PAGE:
Asylum seekers living at a new refugee camp in Lesbos, which was built by the Greek army on a former military shooting range following the burning of Moria last month, could be at serious risk of lead poisoning.
Camp residents have documented finding bullet casings, shrapnel, and other forms of used ammunition scattered around the camp in Kara Tepe, which is built on grounds which were for decades used by Greek soldiers for firing practice and training.
Humanitarian organisations on the ground said authorities have attempted to clean up the detritus with metal detectors, but only after refugees moved to the site.
“A few days ago, I found three bullets next to my tent where I sleep,” said a 25-year-old Afghan refugee, who requested anonymity.
Al Jazeera has several photos taken by refugees at the camp of used bullets and ammunition.
Used bullets have been found in the Kara Tepe refugee camp [Courtesy: Aegean Boat Report]Toxicology experts have warned that the site could pose a serious health risk, even if all the bullets were removed due to invisible residue.
“It’s not just the bullets themselves, but the fragments of dust that sit in the atmosphere,” said Alastair Hay, professor of environmental toxicology at the Leeds Institute of Genetics, Health and Therapeutics.
Hay called for testing to be carried out immediately on the site and blood samples taken from child refugees that have been living on it.
“Shooting ranges are well-recognised sites of higher lead concentrations,” he said. “Lead degrades very slowly so sites can be dangerous for decades, even longer, and the damaging impact of lead is irrefutable.”
In adults, lead exposure can cause long-term harm including kidney damage, high blood pressure and miscarriage; in children, lead attacks the brain and central nervous system to cause convulsions, comas and death, according to the World Health Organization.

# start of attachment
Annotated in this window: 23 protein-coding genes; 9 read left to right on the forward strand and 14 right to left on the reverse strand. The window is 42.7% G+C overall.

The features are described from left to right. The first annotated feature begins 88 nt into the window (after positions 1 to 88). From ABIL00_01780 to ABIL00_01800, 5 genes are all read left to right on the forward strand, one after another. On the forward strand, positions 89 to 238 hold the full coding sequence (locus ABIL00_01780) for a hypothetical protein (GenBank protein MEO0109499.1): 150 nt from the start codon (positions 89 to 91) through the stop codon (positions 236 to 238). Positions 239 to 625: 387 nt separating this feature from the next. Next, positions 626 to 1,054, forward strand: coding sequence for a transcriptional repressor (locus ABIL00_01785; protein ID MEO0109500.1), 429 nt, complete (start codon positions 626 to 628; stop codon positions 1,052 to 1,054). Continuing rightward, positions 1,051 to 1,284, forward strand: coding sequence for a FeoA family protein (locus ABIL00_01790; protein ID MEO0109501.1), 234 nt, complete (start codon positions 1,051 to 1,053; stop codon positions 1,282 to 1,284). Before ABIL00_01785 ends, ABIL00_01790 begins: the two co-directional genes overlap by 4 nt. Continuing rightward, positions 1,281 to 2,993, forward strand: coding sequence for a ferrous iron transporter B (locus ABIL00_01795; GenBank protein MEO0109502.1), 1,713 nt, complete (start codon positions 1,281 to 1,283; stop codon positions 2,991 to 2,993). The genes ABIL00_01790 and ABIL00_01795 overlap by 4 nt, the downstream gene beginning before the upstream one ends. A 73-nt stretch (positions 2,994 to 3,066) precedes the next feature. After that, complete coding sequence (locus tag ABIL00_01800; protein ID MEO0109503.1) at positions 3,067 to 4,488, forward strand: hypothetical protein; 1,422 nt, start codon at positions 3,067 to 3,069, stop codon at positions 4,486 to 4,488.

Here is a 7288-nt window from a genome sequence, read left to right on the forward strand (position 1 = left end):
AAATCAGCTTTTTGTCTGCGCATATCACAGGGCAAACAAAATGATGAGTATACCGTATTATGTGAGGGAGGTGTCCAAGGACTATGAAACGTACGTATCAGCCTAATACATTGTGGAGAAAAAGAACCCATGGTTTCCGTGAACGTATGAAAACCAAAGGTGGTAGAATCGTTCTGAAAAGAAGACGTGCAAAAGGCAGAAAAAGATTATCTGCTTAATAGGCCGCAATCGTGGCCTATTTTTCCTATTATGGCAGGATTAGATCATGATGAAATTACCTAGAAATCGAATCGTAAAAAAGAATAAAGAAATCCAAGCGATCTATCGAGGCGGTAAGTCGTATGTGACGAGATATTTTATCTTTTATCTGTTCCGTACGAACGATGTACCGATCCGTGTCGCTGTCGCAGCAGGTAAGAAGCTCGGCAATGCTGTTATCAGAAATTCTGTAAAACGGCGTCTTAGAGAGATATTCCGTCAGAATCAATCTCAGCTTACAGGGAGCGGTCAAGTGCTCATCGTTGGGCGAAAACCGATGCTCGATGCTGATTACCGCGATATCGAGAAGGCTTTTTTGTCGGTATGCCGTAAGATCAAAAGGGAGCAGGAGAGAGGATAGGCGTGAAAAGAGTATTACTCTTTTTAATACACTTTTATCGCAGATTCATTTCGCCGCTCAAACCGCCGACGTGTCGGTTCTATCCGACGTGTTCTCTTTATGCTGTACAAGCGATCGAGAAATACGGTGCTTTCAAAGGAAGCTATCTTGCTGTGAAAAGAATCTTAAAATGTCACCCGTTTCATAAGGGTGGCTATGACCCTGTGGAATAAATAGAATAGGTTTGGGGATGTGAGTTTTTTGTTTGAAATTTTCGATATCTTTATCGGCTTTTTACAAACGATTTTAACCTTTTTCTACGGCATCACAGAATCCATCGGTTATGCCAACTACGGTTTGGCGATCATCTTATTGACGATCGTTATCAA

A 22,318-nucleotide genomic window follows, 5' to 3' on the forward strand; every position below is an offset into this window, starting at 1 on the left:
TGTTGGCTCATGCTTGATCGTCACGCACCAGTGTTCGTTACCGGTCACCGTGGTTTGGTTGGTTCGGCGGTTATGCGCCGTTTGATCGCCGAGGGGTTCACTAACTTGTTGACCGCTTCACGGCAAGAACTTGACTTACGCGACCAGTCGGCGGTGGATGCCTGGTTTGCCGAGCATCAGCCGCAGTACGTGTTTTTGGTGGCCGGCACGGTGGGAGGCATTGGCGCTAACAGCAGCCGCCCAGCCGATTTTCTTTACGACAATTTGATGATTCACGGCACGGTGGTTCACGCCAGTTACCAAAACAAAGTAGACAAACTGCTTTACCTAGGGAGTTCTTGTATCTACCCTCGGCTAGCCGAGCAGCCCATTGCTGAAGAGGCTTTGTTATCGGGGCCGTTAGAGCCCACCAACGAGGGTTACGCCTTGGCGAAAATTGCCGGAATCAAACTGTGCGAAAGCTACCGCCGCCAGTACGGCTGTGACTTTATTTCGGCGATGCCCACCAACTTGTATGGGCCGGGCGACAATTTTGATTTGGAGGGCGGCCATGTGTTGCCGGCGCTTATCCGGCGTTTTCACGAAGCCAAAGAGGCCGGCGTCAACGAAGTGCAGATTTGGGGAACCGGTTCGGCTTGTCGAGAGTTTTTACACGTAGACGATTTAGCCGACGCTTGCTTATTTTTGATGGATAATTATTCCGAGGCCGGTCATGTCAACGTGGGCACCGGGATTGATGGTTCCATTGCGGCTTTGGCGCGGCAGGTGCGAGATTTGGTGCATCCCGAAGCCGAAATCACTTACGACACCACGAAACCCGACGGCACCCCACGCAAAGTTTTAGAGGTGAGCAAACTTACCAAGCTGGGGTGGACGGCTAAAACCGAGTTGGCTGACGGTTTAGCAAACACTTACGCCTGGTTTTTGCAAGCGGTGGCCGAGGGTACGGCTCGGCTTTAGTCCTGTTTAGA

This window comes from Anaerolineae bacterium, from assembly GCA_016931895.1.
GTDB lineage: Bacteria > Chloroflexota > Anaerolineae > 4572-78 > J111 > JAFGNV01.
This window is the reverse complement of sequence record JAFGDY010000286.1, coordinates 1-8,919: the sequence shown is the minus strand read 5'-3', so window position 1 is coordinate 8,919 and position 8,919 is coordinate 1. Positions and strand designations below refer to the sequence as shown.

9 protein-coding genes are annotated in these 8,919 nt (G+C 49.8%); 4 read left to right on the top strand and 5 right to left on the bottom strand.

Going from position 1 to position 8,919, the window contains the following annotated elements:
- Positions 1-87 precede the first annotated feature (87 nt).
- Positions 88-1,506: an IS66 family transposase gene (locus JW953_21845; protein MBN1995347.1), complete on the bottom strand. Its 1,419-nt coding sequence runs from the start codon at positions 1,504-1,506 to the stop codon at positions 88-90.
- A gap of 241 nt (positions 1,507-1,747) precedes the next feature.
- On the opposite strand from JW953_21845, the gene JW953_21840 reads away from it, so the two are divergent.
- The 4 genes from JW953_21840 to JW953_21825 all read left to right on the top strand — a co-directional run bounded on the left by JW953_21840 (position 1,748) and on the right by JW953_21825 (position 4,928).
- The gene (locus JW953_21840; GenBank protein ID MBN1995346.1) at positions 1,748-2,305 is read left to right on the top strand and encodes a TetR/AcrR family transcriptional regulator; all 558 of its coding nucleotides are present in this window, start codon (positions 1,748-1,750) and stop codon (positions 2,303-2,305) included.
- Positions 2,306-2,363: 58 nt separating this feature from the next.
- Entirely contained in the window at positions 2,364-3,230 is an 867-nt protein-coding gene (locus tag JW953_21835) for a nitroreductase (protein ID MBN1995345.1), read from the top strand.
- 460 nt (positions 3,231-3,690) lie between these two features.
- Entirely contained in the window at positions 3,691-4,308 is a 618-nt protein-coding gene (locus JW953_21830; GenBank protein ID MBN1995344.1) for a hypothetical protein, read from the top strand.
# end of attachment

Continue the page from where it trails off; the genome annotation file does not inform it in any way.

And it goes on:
The Greek Ministry of Migration and Asylum confirmed that until earlier this year, the Kara Tepe site had been an active military shooting range.
According to the latest figures, there are currently 8,630 refugees, including significant numbers of women and children, living on the site, which was set up in less than a week.
Greece is facing mounting accusations of mishandling the refugee crisis, including reports of illegal “pushbacks” of refugees at sea, terrible living conditions in camps and violations of asylum law.
Stella Nanou, the Greek representative for the UN refugee agency (UNHCR), which supports Greek authorities on Kara Tepe, was concerned about conditions.
“The safety of the site, in relation to both its location close to the sea and its use as a former military shooting range, has been an issue of concern and UNHCR, as well as other organisations, have raised this with the responsible Greek Ministry of Migration and Asylum,” said Nanou.
The United Nations was previously embroiled in criticism over lead poisoning that caused seizures and brain damage in child refugees at a UN-run camp in Kosovo, after the end of the war in 1999, which was near an industrial mine.
“It’s really concerning,” said Katharina Rall, a researcher at Human Rights Watch, who worked on reports into the Kosovo contamination. “The risks of lead exposure are so well known. They are knowingly putting people in serious danger, particularly small children and pregnant women.”
Alexandros Ragavas, a spokesperson for the migration ministry, denied claims that Kara Tepe was cleared after the refugees had moved in.
“It was cleared before with metal detectors,” he said. “All the necessary actions to ensure the environmental, health, and infrastructure conditions are safe have been clearly taken.”
Pavlos Kapantais reported from Athens.